Win the transition game, the chance you win the Corsi game is higher. And winning possession means a better likelihood of controlling chances in a game. That's what strong team play can (and should) control.
Introduce Yourself to Stats:
I've been asked how I started tracking stats more seriously. A few years ago I began tracking chances by team and it snowballed from there. In time, what I wanted to know and what the numbers already out there told me pretty much aligned.
Here's how you can start if you want to fool around on your own: start with tracking scoring chances per game by team--don't worry about personnel at the beginning. Oh yeah, and do this at even strength only. You can add various game states down the line, as you see fit. A scoring chance, broadly put is a shot attempt within the area I outlined below. It is more or less the "home plate" looking area, but to start you can easily go with a circle around the net (in orange).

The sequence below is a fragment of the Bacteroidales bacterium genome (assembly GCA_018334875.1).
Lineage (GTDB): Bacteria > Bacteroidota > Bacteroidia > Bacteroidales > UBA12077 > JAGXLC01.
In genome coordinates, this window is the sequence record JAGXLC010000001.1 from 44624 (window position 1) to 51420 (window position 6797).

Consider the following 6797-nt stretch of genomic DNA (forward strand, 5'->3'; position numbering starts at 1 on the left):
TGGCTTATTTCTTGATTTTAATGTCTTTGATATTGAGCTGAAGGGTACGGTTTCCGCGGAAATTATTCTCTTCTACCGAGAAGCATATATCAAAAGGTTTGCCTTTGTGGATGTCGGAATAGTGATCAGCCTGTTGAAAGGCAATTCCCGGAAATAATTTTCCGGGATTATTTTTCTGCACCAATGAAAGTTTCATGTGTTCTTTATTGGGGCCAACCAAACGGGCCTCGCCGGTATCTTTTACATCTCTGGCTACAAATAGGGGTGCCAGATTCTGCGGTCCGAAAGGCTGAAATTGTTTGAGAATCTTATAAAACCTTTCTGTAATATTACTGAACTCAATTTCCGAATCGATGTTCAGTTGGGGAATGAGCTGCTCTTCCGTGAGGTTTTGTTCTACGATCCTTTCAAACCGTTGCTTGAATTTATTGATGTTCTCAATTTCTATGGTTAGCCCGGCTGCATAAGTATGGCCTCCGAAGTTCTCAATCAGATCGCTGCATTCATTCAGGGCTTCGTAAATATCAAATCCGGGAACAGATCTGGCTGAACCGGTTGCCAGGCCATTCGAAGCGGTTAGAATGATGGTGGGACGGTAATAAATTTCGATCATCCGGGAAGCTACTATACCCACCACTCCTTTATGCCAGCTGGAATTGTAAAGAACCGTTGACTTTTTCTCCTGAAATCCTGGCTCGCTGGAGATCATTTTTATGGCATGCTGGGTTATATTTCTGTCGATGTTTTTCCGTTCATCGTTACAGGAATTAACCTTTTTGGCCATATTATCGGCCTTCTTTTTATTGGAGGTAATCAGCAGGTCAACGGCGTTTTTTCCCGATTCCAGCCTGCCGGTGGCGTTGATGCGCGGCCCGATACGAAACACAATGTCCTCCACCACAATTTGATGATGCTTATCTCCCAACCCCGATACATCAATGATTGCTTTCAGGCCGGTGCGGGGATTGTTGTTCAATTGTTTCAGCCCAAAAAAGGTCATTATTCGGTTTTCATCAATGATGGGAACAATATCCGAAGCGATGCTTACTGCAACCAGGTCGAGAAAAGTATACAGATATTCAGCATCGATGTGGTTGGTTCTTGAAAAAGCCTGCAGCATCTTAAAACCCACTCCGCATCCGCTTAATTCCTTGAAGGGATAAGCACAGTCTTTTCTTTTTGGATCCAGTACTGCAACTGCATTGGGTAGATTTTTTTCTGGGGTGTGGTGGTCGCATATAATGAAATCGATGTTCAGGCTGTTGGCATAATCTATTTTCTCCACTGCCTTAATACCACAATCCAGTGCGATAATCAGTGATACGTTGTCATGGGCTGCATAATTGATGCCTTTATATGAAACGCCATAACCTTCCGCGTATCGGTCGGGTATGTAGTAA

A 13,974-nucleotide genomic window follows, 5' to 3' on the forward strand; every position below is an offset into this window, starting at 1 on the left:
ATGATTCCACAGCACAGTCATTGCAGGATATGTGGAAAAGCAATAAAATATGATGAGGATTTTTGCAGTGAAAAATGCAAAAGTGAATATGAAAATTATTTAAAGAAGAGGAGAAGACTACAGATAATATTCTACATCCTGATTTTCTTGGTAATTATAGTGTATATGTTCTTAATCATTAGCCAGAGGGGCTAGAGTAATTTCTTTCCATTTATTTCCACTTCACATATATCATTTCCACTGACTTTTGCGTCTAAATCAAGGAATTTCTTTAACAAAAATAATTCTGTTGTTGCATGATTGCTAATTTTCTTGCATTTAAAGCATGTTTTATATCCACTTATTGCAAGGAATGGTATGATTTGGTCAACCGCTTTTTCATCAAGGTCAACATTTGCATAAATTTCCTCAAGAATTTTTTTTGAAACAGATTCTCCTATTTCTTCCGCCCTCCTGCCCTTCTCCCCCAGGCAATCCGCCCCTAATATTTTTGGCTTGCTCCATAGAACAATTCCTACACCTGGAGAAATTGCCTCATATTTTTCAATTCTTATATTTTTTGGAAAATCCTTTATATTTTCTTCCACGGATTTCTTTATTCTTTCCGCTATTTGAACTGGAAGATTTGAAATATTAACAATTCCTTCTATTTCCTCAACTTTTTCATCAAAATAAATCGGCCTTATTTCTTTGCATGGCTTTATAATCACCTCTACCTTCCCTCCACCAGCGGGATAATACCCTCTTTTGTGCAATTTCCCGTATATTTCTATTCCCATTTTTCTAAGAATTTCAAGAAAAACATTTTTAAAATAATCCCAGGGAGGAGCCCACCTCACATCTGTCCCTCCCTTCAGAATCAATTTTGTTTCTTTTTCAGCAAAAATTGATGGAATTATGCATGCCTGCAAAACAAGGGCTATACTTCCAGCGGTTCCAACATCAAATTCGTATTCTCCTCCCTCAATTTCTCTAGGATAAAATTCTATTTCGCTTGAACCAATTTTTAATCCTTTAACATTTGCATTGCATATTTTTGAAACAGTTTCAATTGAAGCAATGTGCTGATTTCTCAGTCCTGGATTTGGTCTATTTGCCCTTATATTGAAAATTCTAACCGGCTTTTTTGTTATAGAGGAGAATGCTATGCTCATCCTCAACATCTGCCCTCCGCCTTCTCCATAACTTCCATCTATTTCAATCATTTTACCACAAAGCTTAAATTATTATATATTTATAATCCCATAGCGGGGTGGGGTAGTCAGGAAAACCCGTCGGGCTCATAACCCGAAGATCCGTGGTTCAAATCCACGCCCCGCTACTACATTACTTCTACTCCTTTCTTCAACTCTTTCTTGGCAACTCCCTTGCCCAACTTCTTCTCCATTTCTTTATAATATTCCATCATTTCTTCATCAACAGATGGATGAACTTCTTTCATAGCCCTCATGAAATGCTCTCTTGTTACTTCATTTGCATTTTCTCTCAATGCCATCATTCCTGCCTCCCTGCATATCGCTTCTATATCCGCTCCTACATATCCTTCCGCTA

When the Ducks take a shot attempt from "the slot," record it--a plus, a tick mark, a number, a star, a smiley. Whatever the hell you want. When the opposing team shoots from there, mark it too. And don't worry at first, be liberal about it. If the attempt is pretty close and you're unsure, note it anyway. You'll learn your sweet spot with it quick, especially when it comes to point shots through screens or shots from outside areas that end up as chances due to traffic in front.
Now, some people get pretty crazy and try to tie chances together with shots on goal, but that's not really the purpose. Any attempt, whether on net or missing the net or blocked by a defenseman, is still a player free in the slot to make a prime scoring attempt--it says enough that any attempt is made (both offensively and defensively) from there.
At the end of the game, you can add up which team gave up the most chances. Generally, you will see that this follows Corsi/Fenwick data. Shot attempts are a proxy to time on attack as well as a proxy for chance counts.